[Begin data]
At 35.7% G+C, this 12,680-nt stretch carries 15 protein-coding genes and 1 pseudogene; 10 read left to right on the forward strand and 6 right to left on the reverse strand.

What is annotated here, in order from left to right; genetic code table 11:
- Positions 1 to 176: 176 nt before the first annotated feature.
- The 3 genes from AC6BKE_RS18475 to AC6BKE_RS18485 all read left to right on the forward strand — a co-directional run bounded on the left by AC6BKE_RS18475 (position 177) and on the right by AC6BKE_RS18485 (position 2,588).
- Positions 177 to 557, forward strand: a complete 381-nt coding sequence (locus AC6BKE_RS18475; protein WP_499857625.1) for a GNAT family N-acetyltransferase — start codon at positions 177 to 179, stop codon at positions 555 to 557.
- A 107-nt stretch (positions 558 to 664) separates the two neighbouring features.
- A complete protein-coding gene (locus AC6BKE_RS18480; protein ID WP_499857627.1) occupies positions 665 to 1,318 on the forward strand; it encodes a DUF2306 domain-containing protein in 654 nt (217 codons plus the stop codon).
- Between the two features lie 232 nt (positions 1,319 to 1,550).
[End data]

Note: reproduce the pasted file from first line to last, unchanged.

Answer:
At 35.7% G+C, this 12,680-nt stretch carries 15 protein-coding genes and 1 pseudogene; 10 read left to right on the forward strand and 6 right to left on the reverse strand.

What is annotated here, in order from left to right; genetic code table 11:
- Positions 1 to 176: 176 nt before the first annotated feature.
- The 3 genes from AC6BKE_RS18475 to AC6BKE_RS18485 all read left to right on the forward strand — a co-directional run bounded on the left by AC6BKE_RS18475 (position 177) and on the right by AC6BKE_RS18485 (position 2,588).
- Positions 177 to 557, forward strand: a complete 381-nt coding sequence (locus AC6BKE_RS18475; protein WP_499857625.1) for a GNAT family N-acetyltransferase — start codon at positions 177 to 179, stop codon at positions 555 to 557.
- A 107-nt stretch (positions 558 to 664) separates the two neighbouring features.
- A complete protein-coding gene (locus AC6BKE_RS18480; protein ID WP_499857627.1) occupies positions 665 to 1,318 on the forward strand; it encodes a DUF2306 domain-containing protein in 654 nt (217 codons plus the stop codon).
- Between the two features lie 232 nt (positions 1,319 to 1,550).